Reporting a Car Accident To the DMV in California: Facts And Myths

Reporting a Car Accident To the DMV in California: Facts And Myths

After a car accident in Riverside or elsewhere across California, reporting the motor vehicle crash may seem like the first thing you should to do. But not everyone thinks that way, and not every car accident is necessary required to be reported to the Department of Motor Vehicles (DMV).

Yes, it does sound quite confusing, which is why we have brought our auto accident lawyer Riverside CA from the JML Law gather all the facts and myths surrounding filing a report with the DMV in California.

Fact: Report in case of fatality, injury, or property damage more than $1,000

It is true that you should file a report with California’s DMV if your car accident involved a death, injury, or property damages exceeding $1,000 (or $750 before January 1, 2017).

Fact: Report within 10 days

If your motor vehicle accident meets the above criteria, you are legally required to report it to the DMV within 10 days from the date of the crash.

Myth: You do not need to report if there is a police report

Our best car accident attorneys in Riverside have seen people in Riverside and all across California make this mistake over and over again: they believe that a police report substitutes a DMV report; and if a police officer files a report regarding your car accident, you are no longer required to report to the DMV.

Do not make this mistake: you do still need to report your car crash to the DMV even if there a police report on it.

Myth: You can still report after 10 days

Nope. California’s car accident laws are pretty strict about this: the failure to report a “reportable car crash” to the DMV within 10 days from the date of the crash may result in loss or suspension of your driver’s license.

Fact: You can go to jail for not reporting

In addition to that, not reporting a car accident that involves a fatality, injury or property damages exceeding $1,000 is punishable by law: you may be fined up to $1,000, charged with a misdemeanor and/or given a jail time of up to six months.

Myth: If injuries are minor, you do not need to report

Our Riverside car accident lawyer from the JML Law says that many people across California wrongfully believe that just because injuries are minor, they are not required to file a claim with the DMV. That is not true. California laws require you to report any car crash to the DMV if it involves injuries, however minor they may seem.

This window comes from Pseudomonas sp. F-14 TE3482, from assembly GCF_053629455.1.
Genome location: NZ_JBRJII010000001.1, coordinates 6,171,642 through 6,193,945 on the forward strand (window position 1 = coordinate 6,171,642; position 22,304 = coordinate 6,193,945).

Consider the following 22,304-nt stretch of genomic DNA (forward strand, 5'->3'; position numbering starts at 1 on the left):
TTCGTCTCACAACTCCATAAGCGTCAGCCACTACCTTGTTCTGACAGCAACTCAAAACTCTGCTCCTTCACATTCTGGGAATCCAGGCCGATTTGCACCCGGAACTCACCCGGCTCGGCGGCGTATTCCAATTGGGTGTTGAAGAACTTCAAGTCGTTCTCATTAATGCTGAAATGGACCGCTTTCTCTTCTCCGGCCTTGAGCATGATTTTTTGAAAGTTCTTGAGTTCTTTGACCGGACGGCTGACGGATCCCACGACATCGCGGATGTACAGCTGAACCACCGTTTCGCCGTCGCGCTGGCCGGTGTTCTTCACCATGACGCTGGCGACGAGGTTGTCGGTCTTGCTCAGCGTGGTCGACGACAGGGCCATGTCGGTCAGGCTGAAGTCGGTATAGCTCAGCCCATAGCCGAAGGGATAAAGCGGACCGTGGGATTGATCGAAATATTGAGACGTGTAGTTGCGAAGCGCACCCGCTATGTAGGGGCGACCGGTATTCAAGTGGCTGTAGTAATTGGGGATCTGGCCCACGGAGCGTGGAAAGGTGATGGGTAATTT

Fact: You need a lawyer to report a car accident to the DMV

In order to file a car accident report with the DMV properly, you will require the legal advice of an attorney, who will complete the Report of Traffic Accident Occurring in California (Form SR-1) on your behalf.

Do NOT trust your insurance agent in filing the report, as insurance companies in California have no interest in helping you out in recovering the amount of damages you truly deserve.

Fact: There is a lot to fill out

When filing a car crash report with the DMV, you are highly advised to speak to a Riverside car accident attorney who would help you fill out all of the below:

  1. Location, date, time of the accident
  2. The other driver’s full name, date of birth, address, driver license information, license plate, insurance information (including policy number and expiration date)
  3. The name, address and contact information of all policyholders and all owners of vehicles involved in the crash
  4. A description of fatality, injuries, or property damage (including the names and addresses of those complaining of personal injury after the car accident).

If you are legally represented by one of our experienced lawyers from the JML Law, a Californian law firm that has handled thousands of car crashes throughout the past more than 35 years, filing a report with the DMV will not be a daunting task.

Speak to our attorneys today to get a free consultation. Call our Riverside offices at 818-610-8800 or send us an email.

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